"We discovered then that there was no national memorial for these people or for colleagues doing the same thing."
'Service out of sight'
Harbouring the idea for more than a decade, last year she approached big charities. She won their support and then Westminster Abbey's as well.
Dr Laycock hopes that visitors to the abbey will find that a permanent memorial will not only help them to honour and respect humanitarian action and the sacrifices made in doing it - but that it will also inspire new generations to undertake such work in times of war and disaster.
Canon Andrew Tremlett, sub-dean at Westminster Abbey, said: "When somebody has died taking in aid during a conflict they might come into the national limelight for a moment and then the world moves on. And I think for their families actually having something that is a permanent memorial is probably the key thing.
"It is also a way of saying that we as a nation are honouring service that is given often out of sight and often out of a real sense of duty.
"They are people working in extreme conditions but often their service is not recognised or acknowledged."
Darby Allan's family will be attending the wreath laying at the abbey on 19 August and they also welcome the prospect of a permanent memorial.
A former navy diver and explosives expert, he was working with the British de-mining charity MAG in southern Sudan in the aftermath of the civil war. He died in 2010 after an anti-personnel mine he was dealing with exploded.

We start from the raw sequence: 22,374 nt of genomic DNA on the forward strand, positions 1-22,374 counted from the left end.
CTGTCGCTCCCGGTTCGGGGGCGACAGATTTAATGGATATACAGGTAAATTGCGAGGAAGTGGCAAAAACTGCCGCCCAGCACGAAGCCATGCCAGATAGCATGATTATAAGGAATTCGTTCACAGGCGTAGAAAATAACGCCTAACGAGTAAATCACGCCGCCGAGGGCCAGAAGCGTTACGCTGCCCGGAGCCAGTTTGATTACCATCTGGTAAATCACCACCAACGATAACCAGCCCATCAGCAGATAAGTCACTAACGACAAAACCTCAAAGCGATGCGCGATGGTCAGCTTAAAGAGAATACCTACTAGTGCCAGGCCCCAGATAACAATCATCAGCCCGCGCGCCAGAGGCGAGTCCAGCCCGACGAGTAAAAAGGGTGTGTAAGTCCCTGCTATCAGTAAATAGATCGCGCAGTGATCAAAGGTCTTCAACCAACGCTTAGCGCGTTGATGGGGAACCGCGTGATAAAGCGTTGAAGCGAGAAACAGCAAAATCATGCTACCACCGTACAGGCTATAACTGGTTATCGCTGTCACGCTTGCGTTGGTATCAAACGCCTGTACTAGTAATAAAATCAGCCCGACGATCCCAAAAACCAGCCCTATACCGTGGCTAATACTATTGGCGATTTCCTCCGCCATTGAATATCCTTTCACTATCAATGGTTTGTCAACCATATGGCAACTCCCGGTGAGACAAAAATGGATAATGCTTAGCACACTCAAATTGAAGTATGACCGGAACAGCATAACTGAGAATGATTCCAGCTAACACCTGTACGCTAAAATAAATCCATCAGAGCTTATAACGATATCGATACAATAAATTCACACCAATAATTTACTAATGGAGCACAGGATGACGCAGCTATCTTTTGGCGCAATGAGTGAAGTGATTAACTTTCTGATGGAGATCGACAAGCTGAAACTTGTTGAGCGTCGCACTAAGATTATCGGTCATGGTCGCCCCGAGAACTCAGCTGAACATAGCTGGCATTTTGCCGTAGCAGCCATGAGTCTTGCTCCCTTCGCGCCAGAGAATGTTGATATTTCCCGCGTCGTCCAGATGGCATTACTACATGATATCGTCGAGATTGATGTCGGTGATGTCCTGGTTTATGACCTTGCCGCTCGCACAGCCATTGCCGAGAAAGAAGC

His widow Karen told me: "Darby said that if there is nobody out there clearing up [the mines] we will never be on top of it - we will always be five steps behind. And if we are five steps behind they have got control and it will never stop.
"When Darby died I have to say I resented Sudan and everyone. But, when it comes down to it, if nobody is doing it then all these awful people have won. They have not just ruined those few lives. They are ruining all the lives that are around these explosives so someone has got to help."
The world has witnessed a huge expansion of humanitarian assistance in recent decades. The British government estimates that there are now something like a quarter of a million humanitarian workers.
And Mr Swayne points out that many are working in fragile states which may have vast swathes of territory where the government does not have effective control.
He acknowledges, too, the challenges today to the concept of the impartiality of aid workers which has traditionally help to afford them protection.
"One of the reasons I think we have seen increasing danger for humanitarian workers is that they have started to be associated with the West, with intervention, with interference," he said.
"But equally there are groups out there who are not prepared to have any truck with anyone, protected or otherwise."
There is a long list of conflicts currently testing the humanitarian system - from Iraq and Gaza to South Sudan and Central African Republic.
Once again they severely test, too, the safety of the world's aid workers.